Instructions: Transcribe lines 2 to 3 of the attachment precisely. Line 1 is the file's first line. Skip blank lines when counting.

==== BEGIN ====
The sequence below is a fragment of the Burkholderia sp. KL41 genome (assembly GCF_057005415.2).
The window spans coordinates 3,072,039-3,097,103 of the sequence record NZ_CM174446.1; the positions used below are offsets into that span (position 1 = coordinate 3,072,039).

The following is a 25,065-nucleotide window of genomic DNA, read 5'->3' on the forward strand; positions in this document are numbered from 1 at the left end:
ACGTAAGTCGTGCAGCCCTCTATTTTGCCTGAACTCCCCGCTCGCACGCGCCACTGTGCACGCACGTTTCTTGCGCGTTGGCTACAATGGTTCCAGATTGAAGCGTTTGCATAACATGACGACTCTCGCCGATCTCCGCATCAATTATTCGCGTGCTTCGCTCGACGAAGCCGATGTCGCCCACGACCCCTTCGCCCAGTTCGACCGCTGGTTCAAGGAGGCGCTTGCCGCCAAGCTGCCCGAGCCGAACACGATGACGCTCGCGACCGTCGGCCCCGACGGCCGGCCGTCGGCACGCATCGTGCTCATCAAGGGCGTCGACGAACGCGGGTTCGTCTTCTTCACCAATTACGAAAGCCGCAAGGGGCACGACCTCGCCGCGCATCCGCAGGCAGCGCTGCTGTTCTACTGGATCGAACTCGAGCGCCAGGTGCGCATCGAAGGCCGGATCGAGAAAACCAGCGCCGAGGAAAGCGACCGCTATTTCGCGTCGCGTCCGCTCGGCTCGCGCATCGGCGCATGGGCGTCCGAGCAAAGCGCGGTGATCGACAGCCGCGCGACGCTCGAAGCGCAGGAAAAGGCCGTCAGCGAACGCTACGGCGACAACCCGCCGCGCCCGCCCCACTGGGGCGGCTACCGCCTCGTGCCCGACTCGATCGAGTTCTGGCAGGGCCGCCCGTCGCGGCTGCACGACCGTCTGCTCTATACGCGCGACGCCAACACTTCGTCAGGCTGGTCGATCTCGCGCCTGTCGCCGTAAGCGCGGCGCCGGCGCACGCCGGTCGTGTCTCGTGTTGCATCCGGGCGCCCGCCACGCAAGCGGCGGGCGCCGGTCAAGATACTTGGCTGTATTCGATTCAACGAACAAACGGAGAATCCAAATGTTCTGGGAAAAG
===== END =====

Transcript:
The window spans coordinates 3,072,039-3,097,103 of the sequence record NZ_CM174446.1; the positions used below are offsets into that span (position 1 = coordinate 3,072,039).

The following is a 25,065-nucleotide window of genomic DNA, read 5'->3' on the forward strand; positions in this document are numbered from 1 at the left end: